Owning a piece of the Caribbean has never been so accesible before, many people have always dreamed of a beautiful water front residential in paradise, but have seen real state prices gone up past their capabilities of affording their dream property. Most of the caribbean Islands are unaffordable, Roatan is one the few exceptions, the island has been on the loop for the past 3 years since it has all the requirements the investors are looking for:
– The Island owns a international airport Juan Manuel Galvez. Direct flights from many cities from Central America, USA, Canada & Europe.
– New private and fully equipped hospital.
– Two cruise ports that attend over 1.4 million passengers per year.
– Over 8% yearly increase of passengers entrance by airplane.
– High flow amount of divers that visits Roatan.
Purchasing Property in Roatan
Individual investors can purchase approximately .74 acres of land as a foreigner. If you wish to purchase more than .74 acres, a Honduran Corporation needs to be formed. Forming a Honduran corporation is a simple process at a cost of approximately $2,000.00 with the help of a qualified lawyer. A qualified Real Estate Broker, Honduran Notary or Lawyer should assist you with reviewing the documents to ensure a clear title for the property. Title insurance is available.
The Purchase Process
Once you have chosen the property you wish to purchase you may enter into negation with the assistance of your real estate agent or broker. When ready, the broker will write up an ‘Offer to Purchase’ contract. In this contract defines terms, conditions and contingencies for the sale as well as a closing date. Once you and the Seller have signed the agreement and have mutual acceptance, you would make an ‘Earnest Money Deposit’ which is typically 10% of the purchase price. The earnest money is wired to the Broker or Notary’s escrow account within 72 hours of acceptance of the offer, or within 72 hours of the purchaser’s return home. The remaining balance of the purchase is due at closing which is typically within 60 days. The seller can accept the offer, submit a counter offer or reject the offer.
Once there is a agreement between the Purchaser and the Seller and earnest money is received, closing can be handled in several ways. The simplest is to have the Purchaser return to the island for closing and sign the papers in person.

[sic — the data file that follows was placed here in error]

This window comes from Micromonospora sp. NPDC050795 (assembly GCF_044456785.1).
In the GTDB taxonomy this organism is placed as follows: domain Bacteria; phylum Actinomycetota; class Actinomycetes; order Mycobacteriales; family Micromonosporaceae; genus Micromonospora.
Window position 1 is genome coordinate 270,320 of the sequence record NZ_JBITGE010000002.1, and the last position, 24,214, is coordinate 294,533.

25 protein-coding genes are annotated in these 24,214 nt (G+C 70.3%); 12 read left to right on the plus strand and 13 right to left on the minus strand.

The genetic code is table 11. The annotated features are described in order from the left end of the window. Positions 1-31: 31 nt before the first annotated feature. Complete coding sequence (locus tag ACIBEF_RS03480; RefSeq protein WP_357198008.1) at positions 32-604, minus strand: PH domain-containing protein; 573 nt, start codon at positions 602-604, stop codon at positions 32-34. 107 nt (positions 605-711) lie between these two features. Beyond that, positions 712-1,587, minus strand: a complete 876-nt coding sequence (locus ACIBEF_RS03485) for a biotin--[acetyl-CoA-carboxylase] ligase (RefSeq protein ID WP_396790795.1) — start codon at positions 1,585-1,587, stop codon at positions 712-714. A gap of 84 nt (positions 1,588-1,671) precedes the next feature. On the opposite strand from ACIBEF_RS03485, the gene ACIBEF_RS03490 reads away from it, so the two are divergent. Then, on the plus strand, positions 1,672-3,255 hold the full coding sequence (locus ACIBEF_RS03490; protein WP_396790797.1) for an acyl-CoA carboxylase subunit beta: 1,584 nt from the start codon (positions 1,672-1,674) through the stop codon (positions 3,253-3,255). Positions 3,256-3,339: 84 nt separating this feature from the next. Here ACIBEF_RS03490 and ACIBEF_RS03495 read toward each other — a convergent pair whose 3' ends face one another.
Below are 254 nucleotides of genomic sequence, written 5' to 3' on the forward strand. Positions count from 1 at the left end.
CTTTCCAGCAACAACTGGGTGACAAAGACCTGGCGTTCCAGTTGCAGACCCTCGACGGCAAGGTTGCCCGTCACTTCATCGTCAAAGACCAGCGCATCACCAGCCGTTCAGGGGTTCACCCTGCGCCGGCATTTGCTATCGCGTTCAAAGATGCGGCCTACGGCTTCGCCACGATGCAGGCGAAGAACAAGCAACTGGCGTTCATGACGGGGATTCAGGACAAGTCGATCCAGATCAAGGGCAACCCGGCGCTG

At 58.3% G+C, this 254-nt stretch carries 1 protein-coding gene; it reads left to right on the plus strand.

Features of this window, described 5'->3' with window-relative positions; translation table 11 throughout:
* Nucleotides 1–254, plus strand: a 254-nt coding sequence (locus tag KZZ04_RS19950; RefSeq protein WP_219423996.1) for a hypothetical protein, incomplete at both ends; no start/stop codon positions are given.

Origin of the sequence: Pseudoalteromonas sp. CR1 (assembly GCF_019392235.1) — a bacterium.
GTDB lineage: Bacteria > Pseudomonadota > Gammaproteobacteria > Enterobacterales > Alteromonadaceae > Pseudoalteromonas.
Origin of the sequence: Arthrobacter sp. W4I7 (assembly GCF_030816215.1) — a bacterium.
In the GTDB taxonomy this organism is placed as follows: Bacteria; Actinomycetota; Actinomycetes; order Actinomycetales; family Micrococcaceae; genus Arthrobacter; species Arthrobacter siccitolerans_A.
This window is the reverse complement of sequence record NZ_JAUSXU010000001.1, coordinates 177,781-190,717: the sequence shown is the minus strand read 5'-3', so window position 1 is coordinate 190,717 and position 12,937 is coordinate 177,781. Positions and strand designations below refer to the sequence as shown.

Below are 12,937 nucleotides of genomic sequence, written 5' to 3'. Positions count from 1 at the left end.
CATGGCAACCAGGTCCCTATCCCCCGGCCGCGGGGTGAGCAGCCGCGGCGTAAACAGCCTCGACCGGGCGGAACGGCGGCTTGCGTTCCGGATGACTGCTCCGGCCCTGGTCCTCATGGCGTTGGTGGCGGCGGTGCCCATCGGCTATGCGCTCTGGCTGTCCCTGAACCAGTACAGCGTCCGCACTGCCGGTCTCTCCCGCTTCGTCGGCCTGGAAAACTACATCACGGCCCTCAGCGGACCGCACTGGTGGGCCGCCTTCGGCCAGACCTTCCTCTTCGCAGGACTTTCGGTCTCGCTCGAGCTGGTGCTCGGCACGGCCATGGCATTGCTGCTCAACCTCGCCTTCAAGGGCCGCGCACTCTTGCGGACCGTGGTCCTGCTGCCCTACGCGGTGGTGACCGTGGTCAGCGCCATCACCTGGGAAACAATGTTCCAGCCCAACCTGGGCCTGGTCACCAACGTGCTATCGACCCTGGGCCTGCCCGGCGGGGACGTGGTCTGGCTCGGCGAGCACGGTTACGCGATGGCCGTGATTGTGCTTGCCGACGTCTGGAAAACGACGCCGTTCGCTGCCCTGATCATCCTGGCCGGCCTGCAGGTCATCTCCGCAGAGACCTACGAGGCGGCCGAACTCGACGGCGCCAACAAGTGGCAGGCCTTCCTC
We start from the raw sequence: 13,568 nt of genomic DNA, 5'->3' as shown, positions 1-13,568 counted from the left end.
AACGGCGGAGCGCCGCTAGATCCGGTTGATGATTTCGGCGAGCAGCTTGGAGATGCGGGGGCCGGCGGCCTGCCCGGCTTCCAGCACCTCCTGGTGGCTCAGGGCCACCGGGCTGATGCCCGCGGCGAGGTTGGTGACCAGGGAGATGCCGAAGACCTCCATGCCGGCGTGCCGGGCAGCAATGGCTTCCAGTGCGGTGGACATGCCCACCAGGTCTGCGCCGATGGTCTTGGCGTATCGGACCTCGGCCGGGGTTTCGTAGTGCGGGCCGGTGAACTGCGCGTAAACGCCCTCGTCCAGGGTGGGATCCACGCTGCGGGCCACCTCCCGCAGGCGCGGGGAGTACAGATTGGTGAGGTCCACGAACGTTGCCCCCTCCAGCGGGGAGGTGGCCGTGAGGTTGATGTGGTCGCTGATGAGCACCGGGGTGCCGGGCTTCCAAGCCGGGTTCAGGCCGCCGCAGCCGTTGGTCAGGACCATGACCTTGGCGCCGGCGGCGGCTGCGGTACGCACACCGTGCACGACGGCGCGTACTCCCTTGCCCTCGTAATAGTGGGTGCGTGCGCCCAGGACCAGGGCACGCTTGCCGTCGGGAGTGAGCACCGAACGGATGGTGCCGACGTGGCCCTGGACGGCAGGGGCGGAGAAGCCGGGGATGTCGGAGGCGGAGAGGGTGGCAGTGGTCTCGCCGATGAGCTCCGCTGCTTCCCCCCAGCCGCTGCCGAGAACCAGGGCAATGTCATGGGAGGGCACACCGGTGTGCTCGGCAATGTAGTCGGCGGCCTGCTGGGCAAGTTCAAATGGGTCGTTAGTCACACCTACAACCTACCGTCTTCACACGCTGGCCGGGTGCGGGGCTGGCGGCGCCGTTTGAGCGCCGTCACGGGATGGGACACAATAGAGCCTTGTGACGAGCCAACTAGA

A very common alternative is to have a limited Power of Attorney created (POA) by the Purchaser, appointing someone else (often your Honduran Notary or Lawyer) to close on your behalf and accept title in your name.
If a Honduran Corporation is being formed for the purchase, it is common to appoint someone to close on behalf of the Purchaser, (similar to a limited POA) in the articles of the constitution of the Honduran corporation.
The simplest way to close the purchase is to return to the island and sign the papers in person. An alternative is to have a limited power of attorney created (POA) by the purchaser, appointing someone else (your Honduran Notary or Lawyer) to close on your behalf and accept title in your name.
If a Honduran Corporation is being formed for the purchase it is common to appoint someone to close on behalf of the purchaser, (similar to a limited POA) in the articles of the constitution of the Honduran corporation.
The lawyer draws up a Honduran Protocol which transfers ownership of the property from the Seller to the Purchaser. The Seller signs the document and the funds (purchase price) are transferred to the Seller. The Purchaser, or his assignee, signs the same document agreeing to the terms of the sale and accepts title to the property in the name of the Purchaser. The lawyer takes this document to the public land titles registry and submits it. The registry then records the sale and issues the new title in the name of the Purchaser which takes about 9-12 months. The lawyer delivers your title to our office where we lock it in our safe until you come to pick it up or we can forward it to you via international courier.
Purchaser’s Closing Costs
A budget of 5 – 6% of the purchase price should cover closing costs. This includes taxes charged by the Honduran Government and miscellaneous legal fees associated with the transfer of the title. If a Honduran Corporation is formed, a mortgage is required or title insurance is purchased, there would be additional costs.
Many Sellers will consider financing and this is totally open to negotiation. Typically sellers will be willing to finance up to 50% of the selling price and there are several ways to accomplish this. One is with a legal, registered mortgage contract. Another is with stock certificates that are held in Escrow until the mortgage is paid. Many buyers prefer to raise the funds in their home country with a personal loan or a second mortgage on their primary residence.